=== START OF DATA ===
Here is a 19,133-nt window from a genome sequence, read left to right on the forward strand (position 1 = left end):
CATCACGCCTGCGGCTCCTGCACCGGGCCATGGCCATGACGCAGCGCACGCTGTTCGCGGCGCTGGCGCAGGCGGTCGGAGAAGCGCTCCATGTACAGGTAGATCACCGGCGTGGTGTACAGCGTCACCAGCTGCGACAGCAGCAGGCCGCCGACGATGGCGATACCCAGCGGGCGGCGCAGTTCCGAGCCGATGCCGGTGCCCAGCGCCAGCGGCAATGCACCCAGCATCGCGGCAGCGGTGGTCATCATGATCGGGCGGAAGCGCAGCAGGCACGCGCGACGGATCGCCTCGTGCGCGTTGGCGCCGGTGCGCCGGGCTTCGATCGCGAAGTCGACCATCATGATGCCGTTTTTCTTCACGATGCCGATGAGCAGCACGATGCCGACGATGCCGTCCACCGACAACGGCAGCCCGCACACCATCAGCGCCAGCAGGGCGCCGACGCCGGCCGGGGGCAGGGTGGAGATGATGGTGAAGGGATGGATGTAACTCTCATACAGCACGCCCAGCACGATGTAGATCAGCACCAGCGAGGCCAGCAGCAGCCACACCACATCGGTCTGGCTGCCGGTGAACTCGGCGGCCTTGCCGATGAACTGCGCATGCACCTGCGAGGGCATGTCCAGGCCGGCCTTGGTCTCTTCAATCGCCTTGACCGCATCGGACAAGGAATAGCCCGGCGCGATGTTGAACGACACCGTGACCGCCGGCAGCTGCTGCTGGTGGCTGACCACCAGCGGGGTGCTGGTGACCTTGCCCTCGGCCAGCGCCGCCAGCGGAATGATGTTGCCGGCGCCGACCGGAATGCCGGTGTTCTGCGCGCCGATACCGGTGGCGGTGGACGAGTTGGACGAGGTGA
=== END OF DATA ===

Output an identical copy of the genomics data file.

Here is a 19,133-nt window from a genome sequence, read left to right on the forward strand (position 1 = left end):
CATCACGCCTGCGGCTCCTGCACCGGGCCATGGCCATGACGCAGCGCACGCTGTTCGCGGCGCTGGCGCAGGCGGTCGGAGAAGCGCTCCATGTACAGGTAGATCACCGGCGTGGTGTACAGCGTCACCAGCTGCGACAGCAGCAGGCCGCCGACGATGGCGATACCCAGCGGGCGGCGCAGTTCCGAGCCGATGCCGGTGCCCAGCGCCAGCGGCAATGCACCCAGCATCGCGGCAGCGGTGGTCATCATGATCGGGCGGAAGCGCAGCAGGCACGCGCGACGGATCGCCTCGTGCGCGTTGGCGCCGGTGCGCCGGGCTTCGATCGCGAAGTCGACCATCATGATGCCGTTTTTCTTCACGATGCCGATGAGCAGCACGATGCCGACGATGCCGTCCACCGACAACGGCAGCCCGCACACCATCAGCGCCAGCAGGGCGCCGACGCCGGCCGGGGGCAGGGTGGAGATGATGGTGAAGGGATGGATGTAACTCTCATACAGCACGCCCAGCACGATGTAGATCAGCACCAGCGAGGCCAGCAGCAGCCACACCACATCGGTCTGGCTGCCGGTGAACTCGGCGGCCTTGCCGATGAACTGCGCATGCACCTGCGAGGGCATGTCCAGGCCGGCCTTGGTCTCTTCAATCGCCTTGACCGCATCGGACAAGGAATAGCCCGGCGCGATGTTGAACGACACCGTGACCGCCGGCAGCTGCTGCTGGTGGCTGACCACCAGCGGGGTGCTGGTGACCTTGCCCTCGGCCAGCGCCGCCAGCGGAATGATGTTGCCGGCGCCGACCGGAATGCCGGTGTTCTGCGCGCCGATACCGGTGGCGGTGGACGAGTTGGACGAGGTGA